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No free lunch with child porn

By Barbara Biggs - posted Tuesday, 13 November 2007

While the Federal Government is spending more than $100 million on efforts to protect Australian families from internet porn, associated problems are popping up like spot fires in a hot wind.

We've already seen that tech-savvy teenagers can bust the government's online porn filters. That knowledge will no doubt spread like a virus (like other information forbidden to teenagers online).

Isn't it better to presume kids will see internet porn and introduce measures to counter it in school sex education programs before sparks of dysfunctional sexuality become a raging social phenomenon?


Adult porn can encourage our children to assume that porn made by men for men (showing only men's pleasure and disrespecting women) is the sexual norm. Child porn has more sinister consequences.

According to experts, there's a whole new breed of child sex offenders who had no predilection for child sex before they became addicted and desensitised to child pornography online.

New Zealand is leaps ahead of Australia when it comes to treating child sex offenders. Nathan Gaunt, who runs the internet offenders section at Auckland's Safe community program, says he is seeing increasing numbers of clients who developed fantasies of child sex by watching it online. 

   "There's a group of clients we're seeing who have none of the usual history of child sex offenders."

Some begin by watching adults having sex online and then kids their own age.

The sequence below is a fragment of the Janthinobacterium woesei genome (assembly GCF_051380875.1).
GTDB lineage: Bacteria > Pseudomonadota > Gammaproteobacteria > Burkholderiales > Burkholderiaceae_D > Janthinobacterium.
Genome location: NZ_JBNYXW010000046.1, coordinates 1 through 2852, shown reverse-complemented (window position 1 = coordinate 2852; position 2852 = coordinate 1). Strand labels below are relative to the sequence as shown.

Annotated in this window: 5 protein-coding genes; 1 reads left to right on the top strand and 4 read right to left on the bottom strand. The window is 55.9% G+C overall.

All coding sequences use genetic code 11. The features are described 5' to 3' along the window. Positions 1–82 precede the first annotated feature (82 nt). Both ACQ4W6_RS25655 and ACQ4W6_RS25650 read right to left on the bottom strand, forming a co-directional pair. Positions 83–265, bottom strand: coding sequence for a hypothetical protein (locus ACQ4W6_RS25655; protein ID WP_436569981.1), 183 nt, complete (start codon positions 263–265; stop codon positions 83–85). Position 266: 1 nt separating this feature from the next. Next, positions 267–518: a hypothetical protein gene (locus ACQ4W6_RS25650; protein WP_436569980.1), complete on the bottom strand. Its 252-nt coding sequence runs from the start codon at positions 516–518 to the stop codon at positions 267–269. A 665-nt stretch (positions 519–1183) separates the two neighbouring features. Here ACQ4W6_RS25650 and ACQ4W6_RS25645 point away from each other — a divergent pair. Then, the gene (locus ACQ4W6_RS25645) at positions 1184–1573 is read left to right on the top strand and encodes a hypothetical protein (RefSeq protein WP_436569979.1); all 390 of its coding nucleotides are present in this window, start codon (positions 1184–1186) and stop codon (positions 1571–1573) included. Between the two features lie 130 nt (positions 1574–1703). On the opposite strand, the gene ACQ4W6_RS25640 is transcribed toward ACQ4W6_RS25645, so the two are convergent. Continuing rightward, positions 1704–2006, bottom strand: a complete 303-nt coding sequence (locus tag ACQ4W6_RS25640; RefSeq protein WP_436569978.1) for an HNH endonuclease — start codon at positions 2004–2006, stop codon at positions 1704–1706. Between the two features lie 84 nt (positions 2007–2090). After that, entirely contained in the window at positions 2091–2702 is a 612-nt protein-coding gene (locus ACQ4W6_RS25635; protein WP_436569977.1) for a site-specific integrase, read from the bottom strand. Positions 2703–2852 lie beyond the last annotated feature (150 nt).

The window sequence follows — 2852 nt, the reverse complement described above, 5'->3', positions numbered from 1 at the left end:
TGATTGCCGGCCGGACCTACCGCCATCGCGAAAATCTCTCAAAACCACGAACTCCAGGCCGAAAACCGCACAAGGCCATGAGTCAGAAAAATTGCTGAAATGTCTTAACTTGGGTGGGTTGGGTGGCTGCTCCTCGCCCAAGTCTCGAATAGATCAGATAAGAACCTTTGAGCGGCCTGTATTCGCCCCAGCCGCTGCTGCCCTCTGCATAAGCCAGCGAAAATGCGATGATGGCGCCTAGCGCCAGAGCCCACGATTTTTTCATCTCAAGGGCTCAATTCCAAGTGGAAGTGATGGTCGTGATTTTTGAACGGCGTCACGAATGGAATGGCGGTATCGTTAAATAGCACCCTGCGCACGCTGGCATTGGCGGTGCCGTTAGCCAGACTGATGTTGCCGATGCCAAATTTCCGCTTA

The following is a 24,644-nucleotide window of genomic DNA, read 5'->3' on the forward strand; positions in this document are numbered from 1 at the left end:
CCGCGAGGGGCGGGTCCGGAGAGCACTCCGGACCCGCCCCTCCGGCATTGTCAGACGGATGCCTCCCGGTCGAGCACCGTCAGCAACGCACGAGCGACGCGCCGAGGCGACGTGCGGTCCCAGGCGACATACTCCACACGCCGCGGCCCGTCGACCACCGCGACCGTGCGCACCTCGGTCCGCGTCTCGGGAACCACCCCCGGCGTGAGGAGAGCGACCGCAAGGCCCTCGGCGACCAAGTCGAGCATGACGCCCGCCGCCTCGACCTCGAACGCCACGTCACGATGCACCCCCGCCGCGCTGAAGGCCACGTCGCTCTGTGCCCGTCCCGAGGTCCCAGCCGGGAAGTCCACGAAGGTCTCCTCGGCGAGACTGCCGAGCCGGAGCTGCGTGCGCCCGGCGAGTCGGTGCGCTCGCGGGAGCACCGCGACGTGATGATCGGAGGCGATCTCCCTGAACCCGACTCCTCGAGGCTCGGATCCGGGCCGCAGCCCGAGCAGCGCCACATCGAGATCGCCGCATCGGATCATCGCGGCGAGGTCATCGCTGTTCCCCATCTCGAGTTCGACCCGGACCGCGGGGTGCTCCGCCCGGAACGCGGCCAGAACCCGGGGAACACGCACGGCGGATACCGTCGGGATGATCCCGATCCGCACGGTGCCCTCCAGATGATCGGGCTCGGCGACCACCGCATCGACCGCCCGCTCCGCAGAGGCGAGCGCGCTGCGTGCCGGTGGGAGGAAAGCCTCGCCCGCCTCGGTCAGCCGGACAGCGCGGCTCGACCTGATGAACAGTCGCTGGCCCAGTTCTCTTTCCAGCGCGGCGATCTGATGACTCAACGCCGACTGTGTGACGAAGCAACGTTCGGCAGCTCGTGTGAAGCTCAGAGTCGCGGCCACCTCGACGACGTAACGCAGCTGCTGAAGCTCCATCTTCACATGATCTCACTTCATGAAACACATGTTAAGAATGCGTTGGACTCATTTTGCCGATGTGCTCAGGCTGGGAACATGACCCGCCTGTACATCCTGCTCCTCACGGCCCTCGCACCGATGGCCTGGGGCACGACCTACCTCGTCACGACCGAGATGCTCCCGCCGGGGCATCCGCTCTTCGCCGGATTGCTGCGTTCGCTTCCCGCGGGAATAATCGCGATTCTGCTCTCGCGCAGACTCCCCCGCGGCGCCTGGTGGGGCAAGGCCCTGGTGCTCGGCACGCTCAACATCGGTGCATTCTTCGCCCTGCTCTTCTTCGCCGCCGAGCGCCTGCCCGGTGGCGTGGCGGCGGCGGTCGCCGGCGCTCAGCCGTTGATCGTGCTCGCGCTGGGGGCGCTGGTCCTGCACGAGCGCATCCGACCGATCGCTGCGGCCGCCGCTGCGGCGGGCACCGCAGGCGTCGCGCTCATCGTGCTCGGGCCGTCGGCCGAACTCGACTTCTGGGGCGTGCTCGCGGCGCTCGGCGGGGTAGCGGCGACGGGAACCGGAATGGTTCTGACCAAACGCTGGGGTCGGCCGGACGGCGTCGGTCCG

Others are young children being sexually abused, in the home or elsewhere, going online looking for child porn images to "normalise"' what's happening to them. This can re-traumatise and make them believe it is normal. Some of these children will go on to offend.


Another group of young people watching child porn, Gaunt says, are self-mutilators who turn to the internet to shock themselves. They're finding child porn serves the same function as the razor blade.

One convicted offender said what might have shocked him when he started, began to seem normal when he saw younger and younger images of children.

Just at an age where adolescents' sexuality is emerging, when almost anything can become sexualised, they can begin having fantasies about the images they are watching online. Gaunt says some of these young people, currently in treatment, are there because of concern they may go on to offend.

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Article edited by Allison Orr.
If you'd like to be a volunteer editor too, click here.

First published in the Courier Mail on 6 November, 2007.

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About the Author

Barbara Biggs is a former journalist and author of a two-part autobiography, In Moral Danger and The Road Home, launched in May 2004 by Peter Hollingworth and Chat Room in 2006. Her latest book is Sex and Money: How to Get More. Barbara is convenor of the National Council for Children Post-Separation,

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